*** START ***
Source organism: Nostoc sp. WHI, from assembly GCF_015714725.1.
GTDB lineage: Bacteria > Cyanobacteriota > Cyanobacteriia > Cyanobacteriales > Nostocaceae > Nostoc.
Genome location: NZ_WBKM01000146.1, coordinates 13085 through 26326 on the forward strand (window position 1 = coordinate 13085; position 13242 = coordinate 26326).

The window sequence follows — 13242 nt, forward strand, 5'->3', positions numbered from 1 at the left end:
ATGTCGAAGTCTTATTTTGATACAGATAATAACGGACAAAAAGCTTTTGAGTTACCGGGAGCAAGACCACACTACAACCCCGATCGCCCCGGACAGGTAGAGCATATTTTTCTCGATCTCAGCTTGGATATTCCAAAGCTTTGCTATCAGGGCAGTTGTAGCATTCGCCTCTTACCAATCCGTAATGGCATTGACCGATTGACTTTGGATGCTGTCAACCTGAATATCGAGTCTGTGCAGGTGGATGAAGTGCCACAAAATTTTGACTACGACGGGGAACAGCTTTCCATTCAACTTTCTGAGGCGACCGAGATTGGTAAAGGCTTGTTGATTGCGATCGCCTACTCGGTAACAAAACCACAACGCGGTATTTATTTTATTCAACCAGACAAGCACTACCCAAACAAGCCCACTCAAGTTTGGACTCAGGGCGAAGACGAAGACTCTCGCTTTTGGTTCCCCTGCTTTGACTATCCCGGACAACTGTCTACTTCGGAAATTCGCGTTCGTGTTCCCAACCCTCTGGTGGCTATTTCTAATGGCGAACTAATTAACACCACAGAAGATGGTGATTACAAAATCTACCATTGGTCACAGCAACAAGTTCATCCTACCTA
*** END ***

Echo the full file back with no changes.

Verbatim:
Source organism: Nostoc sp. WHI, from assembly GCF_015714725.1.
GTDB lineage: Bacteria > Cyanobacteriota > Cyanobacteriia > Cyanobacteriales > Nostocaceae > Nostoc.
Genome location: NZ_WBKM01000146.1, coordinates 13085 through 26326 on the forward strand (window position 1 = coordinate 13085; position 13242 = coordinate 26326).

The window sequence follows — 13242 nt, forward strand, 5'->3', positions numbered from 1 at the left end:
ATGTCGAAGTCTTATTTTGATACAGATAATAACGGACAAAAAGCTTTTGAGTTACCGGGAGCAAGACCACACTACAACCCCGATCGCCCCGGACAGGTAGAGCATATTTTTCTCGATCTCAGCTTGGATATTCCAAAGCTTTGCTATCAGGGCAGTTGTAGCATTCGCCTCTTACCAATCCGTAATGGCATTGACCGATTGACTTTGGATGCTGTCAACCTGAATATCGAGTCTGTGCAGGTGGATGAAGTGCCACAAAATTTTGACTACGACGGGGAACAGCTTTCCATTCAACTTTCTGAGGCGACCGAGATTGGTAAAGGCTTGTTGATTGCGATCGCCTACTCGGTAACAAAACCACAACGCGGTATTTATTTTATTCAACCAGACAAGCACTACCCAAACAAGCCCACTCAAGTTTGGACTCAGGGCGAAGACGAAGACTCTCGCTTTTGGTTCCCCTGCTTTGACTATCCCGGACAACTGTCTACTTCGGAAATTCGCGTTCGTGTTCCCAACCCTCTGGTGGCTATTTCTAATGGCGAACTAATTAACACCACAGAAGATGGTGATTACAAAATCTACCATTGGTCACAGCAACAAGTTCATCCTACCTA